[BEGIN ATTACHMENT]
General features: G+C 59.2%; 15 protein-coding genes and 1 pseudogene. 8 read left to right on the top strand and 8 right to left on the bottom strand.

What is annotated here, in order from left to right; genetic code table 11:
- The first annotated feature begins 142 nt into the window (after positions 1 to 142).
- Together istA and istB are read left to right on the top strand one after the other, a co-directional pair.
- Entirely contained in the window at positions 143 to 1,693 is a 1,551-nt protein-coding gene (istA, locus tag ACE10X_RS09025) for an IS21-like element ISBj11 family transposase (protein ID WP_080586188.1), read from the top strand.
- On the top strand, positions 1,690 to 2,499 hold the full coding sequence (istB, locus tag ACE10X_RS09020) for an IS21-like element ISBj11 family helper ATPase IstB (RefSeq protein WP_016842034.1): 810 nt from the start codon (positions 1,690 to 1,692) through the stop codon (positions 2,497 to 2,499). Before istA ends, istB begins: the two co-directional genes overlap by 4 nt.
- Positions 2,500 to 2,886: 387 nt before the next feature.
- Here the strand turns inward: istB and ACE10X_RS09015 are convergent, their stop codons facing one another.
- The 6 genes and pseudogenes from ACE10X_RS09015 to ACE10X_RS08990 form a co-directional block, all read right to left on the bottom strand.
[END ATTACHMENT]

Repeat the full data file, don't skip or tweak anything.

General features: G+C 59.2%; 15 protein-coding genes and 1 pseudogene. 8 read left to right on the top strand and 8 right to left on the bottom strand.

What is annotated here, in order from left to right; genetic code table 11:
- The first annotated feature begins 142 nt into the window (after positions 1 to 142).
- Together istA and istB are read left to right on the top strand one after the other, a co-directional pair.
- Entirely contained in the window at positions 143 to 1,693 is a 1,551-nt protein-coding gene (istA, locus tag ACE10X_RS09025) for an IS21-like element ISBj11 family transposase (protein ID WP_080586188.1), read from the top strand.
- On the top strand, positions 1,690 to 2,499 hold the full coding sequence (istB, locus tag ACE10X_RS09020) for an IS21-like element ISBj11 family helper ATPase IstB (RefSeq protein WP_016842034.1): 810 nt from the start codon (positions 1,690 to 1,692) through the stop codon (positions 2,497 to 2,499). Before istA ends, istB begins: the two co-directional genes overlap by 4 nt.
- Positions 2,500 to 2,886: 387 nt before the next feature.
- Here the strand turns inward: istB and ACE10X_RS09015 are convergent, their stop codons facing one another.
- The 6 genes and pseudogenes from ACE10X_RS09015 to ACE10X_RS08990 form a co-directional block, all read right to left on the bottom strand.